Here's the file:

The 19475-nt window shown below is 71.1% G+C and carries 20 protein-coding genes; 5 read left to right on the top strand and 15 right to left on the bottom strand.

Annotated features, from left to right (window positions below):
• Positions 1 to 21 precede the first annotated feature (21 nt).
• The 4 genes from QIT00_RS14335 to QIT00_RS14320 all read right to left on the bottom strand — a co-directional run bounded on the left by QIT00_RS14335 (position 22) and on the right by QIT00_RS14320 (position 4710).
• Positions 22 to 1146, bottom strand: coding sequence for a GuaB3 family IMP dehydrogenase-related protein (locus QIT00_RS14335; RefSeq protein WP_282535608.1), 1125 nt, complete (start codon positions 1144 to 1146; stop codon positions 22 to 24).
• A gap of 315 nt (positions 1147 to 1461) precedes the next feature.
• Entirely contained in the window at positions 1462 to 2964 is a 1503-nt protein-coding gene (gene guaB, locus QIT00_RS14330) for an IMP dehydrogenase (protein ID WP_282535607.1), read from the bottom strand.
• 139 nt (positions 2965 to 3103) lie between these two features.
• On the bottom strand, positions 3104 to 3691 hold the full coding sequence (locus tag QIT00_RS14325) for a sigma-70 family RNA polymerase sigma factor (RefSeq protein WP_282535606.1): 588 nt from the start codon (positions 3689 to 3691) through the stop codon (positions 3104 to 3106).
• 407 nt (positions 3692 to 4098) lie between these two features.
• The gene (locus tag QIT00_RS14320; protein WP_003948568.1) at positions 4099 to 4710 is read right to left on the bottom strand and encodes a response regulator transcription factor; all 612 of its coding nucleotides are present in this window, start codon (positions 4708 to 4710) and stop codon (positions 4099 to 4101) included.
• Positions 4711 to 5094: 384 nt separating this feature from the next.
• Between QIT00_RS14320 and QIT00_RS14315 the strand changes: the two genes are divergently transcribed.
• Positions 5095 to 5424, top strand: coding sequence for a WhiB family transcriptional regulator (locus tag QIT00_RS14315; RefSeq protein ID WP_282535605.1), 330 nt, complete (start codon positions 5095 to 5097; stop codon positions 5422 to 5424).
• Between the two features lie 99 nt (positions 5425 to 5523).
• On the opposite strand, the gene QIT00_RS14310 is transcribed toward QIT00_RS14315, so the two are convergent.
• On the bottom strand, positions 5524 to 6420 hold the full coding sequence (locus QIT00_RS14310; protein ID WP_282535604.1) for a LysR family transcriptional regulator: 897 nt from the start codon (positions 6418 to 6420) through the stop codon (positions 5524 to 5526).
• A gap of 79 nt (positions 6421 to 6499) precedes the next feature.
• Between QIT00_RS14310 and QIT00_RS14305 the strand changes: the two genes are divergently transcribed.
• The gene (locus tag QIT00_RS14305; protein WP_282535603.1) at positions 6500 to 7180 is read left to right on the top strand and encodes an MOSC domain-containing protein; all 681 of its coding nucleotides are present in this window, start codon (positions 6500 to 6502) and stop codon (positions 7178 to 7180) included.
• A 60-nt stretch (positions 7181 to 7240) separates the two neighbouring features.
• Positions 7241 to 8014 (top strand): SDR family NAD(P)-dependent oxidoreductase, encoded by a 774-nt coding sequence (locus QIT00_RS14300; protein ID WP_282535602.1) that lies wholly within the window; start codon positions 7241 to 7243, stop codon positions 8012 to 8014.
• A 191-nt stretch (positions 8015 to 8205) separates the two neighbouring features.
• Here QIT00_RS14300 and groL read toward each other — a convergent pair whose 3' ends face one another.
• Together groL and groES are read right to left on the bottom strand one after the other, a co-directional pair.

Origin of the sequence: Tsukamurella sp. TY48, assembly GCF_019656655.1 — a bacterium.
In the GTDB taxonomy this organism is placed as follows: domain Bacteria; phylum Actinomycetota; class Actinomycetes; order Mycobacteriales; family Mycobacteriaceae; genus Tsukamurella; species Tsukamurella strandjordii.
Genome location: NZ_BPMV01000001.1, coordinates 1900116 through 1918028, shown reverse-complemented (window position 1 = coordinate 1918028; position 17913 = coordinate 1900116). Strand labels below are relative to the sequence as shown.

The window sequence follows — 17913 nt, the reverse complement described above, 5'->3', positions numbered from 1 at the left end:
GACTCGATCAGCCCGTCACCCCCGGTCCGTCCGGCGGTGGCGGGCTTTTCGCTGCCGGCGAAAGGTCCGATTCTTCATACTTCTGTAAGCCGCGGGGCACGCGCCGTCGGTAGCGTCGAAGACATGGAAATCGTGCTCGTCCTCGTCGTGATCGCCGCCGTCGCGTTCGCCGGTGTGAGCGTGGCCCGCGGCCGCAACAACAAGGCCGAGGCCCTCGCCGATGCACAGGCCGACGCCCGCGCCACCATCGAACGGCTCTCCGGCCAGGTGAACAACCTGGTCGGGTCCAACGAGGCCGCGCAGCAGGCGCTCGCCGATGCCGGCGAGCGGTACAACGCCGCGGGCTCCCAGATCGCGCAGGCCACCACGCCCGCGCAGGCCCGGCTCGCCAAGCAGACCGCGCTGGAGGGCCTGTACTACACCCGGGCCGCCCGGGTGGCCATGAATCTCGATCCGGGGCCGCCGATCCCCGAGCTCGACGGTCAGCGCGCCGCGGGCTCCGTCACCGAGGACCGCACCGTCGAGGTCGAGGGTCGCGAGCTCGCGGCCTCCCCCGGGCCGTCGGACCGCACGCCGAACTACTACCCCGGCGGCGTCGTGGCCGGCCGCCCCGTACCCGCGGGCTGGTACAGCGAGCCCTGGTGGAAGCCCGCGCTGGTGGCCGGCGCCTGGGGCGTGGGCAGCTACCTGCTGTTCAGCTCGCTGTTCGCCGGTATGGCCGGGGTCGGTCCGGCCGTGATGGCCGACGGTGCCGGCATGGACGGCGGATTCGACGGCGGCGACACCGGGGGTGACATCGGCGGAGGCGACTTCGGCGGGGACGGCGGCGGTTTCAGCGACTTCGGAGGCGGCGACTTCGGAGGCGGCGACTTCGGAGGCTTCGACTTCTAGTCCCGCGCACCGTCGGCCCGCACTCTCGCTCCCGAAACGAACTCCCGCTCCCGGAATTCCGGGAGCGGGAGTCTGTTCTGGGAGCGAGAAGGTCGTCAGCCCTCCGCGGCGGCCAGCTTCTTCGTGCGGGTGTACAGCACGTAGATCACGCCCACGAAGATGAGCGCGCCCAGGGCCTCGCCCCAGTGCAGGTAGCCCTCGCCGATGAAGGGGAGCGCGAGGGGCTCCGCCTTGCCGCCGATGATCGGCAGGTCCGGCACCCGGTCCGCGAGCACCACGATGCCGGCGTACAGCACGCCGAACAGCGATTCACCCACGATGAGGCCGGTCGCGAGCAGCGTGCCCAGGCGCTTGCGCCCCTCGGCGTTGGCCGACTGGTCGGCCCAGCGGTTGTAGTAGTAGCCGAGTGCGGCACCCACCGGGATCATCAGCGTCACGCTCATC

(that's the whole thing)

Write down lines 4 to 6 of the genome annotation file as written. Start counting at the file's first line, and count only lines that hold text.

• The 4 genes from QIT00_RS14335 to QIT00_RS14320 all read right to left on the bottom strand — a co-directional run bounded on the left by QIT00_RS14335 (position 22) and on the right by QIT00_RS14320 (position 4710).
• Positions 22 to 1146, bottom strand: coding sequence for a GuaB3 family IMP dehydrogenase-related protein (locus QIT00_RS14335; RefSeq protein WP_282535608.1), 1125 nt, complete (start codon positions 1144 to 1146; stop codon positions 22 to 24).
• A gap of 315 nt (positions 1147 to 1461) precedes the next feature.